Adrien-Marie Legendre (1752–1833) was a brilliant French mathematician and physicist. He is known for his studies of ellipsoids (leading to what we now call the Legendre functions) and celestial mechanics, and he worked on the orbits of comets. In 1787 he helped measure the Earth using a triangulation survey between the Paris and Greenwich observatories. In 1794 Legendre published Eléments de géométrie, an elementary text on geometry that would essentially replace Euclid’s Elements and would remain the leading text on the topic for close to a century. Finally, Legendre also had a connection to measurement: In 1791 he was appointed to the committee of the Académie des Sciences, which was assigned the task of standardizing weights and measures.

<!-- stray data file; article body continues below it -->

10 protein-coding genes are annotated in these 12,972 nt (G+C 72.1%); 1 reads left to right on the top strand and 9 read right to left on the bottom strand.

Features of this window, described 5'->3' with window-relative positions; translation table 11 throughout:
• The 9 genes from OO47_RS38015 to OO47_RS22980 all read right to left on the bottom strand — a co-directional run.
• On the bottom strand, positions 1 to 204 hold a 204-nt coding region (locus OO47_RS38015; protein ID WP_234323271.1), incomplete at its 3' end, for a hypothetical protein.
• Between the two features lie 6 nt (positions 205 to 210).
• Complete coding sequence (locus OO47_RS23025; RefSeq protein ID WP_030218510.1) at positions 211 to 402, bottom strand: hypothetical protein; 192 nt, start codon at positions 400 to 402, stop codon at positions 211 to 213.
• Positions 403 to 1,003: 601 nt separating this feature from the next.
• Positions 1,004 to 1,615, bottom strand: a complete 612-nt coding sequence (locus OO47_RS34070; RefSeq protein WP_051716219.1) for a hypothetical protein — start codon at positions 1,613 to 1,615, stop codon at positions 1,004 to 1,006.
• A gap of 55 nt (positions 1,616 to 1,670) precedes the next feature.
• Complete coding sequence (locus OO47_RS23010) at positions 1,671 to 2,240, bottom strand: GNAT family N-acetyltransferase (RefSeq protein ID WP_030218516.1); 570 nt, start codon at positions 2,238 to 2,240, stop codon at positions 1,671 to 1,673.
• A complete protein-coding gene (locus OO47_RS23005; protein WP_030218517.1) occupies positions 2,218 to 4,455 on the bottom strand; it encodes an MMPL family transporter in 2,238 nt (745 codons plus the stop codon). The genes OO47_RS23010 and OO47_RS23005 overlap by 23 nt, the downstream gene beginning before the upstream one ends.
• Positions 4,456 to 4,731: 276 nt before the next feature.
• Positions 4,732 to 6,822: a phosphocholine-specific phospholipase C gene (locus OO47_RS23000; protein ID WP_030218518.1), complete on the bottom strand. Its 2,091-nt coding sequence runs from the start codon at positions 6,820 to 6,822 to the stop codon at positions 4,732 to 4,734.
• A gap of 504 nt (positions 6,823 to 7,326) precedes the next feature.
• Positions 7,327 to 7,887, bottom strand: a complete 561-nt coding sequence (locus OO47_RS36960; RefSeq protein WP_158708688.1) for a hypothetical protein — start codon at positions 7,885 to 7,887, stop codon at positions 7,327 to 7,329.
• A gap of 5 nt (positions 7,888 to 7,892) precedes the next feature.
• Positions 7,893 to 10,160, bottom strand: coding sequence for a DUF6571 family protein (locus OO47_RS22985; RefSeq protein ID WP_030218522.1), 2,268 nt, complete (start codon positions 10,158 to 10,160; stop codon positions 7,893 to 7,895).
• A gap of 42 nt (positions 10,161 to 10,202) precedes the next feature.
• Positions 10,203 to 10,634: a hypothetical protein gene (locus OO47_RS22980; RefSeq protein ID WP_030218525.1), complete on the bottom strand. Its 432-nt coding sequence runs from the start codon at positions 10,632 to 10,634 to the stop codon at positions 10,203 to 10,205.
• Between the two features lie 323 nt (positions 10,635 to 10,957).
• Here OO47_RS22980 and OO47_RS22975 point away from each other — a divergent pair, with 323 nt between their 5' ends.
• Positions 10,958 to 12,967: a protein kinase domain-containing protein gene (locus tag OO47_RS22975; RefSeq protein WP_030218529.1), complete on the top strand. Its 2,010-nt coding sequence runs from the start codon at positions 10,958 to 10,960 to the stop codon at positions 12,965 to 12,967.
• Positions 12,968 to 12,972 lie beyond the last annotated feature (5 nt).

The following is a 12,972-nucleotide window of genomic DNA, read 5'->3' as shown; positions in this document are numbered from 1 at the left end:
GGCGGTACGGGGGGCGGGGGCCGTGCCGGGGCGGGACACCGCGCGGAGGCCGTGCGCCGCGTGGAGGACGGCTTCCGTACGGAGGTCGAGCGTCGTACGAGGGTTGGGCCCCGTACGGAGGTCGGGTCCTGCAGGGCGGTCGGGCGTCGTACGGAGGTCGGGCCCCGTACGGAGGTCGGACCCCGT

Rulers in the United States commonly show length measurements in both metric and English units.